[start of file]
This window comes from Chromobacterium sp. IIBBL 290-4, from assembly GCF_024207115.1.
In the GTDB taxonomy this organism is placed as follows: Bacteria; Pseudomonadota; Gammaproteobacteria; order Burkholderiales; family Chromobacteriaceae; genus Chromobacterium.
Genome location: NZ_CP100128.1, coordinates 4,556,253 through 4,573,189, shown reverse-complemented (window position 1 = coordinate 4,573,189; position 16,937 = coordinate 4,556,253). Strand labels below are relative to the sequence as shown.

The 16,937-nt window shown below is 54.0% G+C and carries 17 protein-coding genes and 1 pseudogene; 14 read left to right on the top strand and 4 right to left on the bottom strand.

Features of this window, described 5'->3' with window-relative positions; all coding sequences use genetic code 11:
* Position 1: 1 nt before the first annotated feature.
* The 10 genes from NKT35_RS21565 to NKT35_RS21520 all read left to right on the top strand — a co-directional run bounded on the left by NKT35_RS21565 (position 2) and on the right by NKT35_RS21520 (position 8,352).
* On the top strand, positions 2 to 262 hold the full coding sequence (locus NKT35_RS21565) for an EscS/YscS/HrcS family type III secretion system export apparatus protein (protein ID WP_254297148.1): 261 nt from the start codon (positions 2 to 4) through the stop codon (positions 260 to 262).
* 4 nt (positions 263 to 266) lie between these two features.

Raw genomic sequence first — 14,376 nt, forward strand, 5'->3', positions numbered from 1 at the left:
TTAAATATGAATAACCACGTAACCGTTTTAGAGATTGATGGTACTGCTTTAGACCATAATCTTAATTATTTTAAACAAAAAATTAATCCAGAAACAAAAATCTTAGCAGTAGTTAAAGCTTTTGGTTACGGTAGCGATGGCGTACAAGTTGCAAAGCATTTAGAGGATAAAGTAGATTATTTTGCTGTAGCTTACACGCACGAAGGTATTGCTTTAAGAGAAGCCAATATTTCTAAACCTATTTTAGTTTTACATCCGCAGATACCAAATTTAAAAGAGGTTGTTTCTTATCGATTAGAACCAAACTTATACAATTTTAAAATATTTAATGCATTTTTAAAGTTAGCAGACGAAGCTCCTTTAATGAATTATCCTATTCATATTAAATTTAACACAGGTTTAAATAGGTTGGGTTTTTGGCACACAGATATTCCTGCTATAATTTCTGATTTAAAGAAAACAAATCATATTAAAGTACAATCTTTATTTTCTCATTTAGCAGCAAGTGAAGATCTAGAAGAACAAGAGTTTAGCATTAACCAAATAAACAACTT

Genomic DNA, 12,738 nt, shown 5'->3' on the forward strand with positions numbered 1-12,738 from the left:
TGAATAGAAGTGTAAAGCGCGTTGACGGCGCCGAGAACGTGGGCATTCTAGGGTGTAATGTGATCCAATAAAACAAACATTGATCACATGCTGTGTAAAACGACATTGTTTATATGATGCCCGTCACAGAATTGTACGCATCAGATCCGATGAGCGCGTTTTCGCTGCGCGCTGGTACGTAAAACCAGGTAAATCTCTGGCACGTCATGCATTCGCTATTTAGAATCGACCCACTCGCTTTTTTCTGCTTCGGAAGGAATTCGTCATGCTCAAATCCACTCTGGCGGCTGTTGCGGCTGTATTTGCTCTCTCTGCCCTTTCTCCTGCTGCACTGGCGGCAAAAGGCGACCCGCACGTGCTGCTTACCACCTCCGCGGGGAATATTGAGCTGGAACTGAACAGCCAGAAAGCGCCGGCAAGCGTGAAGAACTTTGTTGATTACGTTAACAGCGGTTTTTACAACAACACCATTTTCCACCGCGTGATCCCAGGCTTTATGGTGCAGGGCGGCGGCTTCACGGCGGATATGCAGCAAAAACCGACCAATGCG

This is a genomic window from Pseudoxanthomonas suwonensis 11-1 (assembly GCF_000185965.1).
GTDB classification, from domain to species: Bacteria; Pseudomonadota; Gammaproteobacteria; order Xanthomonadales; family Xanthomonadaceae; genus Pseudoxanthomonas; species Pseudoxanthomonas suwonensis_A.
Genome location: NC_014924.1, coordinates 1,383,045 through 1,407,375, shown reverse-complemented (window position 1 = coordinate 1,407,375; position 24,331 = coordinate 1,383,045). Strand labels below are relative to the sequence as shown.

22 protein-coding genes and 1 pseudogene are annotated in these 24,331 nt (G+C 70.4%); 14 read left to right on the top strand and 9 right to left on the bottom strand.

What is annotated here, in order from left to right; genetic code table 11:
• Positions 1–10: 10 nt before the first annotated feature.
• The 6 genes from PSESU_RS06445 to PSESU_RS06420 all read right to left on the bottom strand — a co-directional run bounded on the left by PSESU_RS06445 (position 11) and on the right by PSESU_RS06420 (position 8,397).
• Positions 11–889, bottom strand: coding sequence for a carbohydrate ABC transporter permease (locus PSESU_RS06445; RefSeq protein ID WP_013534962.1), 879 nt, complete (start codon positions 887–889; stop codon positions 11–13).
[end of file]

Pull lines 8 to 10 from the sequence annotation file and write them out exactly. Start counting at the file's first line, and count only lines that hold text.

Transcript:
* On the top strand, positions 2 to 262 hold the full coding sequence (locus NKT35_RS21565) for an EscS/YscS/HrcS family type III secretion system export apparatus protein (protein ID WP_254297148.1): 261 nt from the start codon (positions 2 to 4) through the stop codon (positions 260 to 262).
* 4 nt (positions 263 to 266) lie between these two features.

Raw genomic sequence first — 14,376 nt, forward strand, 5'->3', positions numbered from 1 at the left: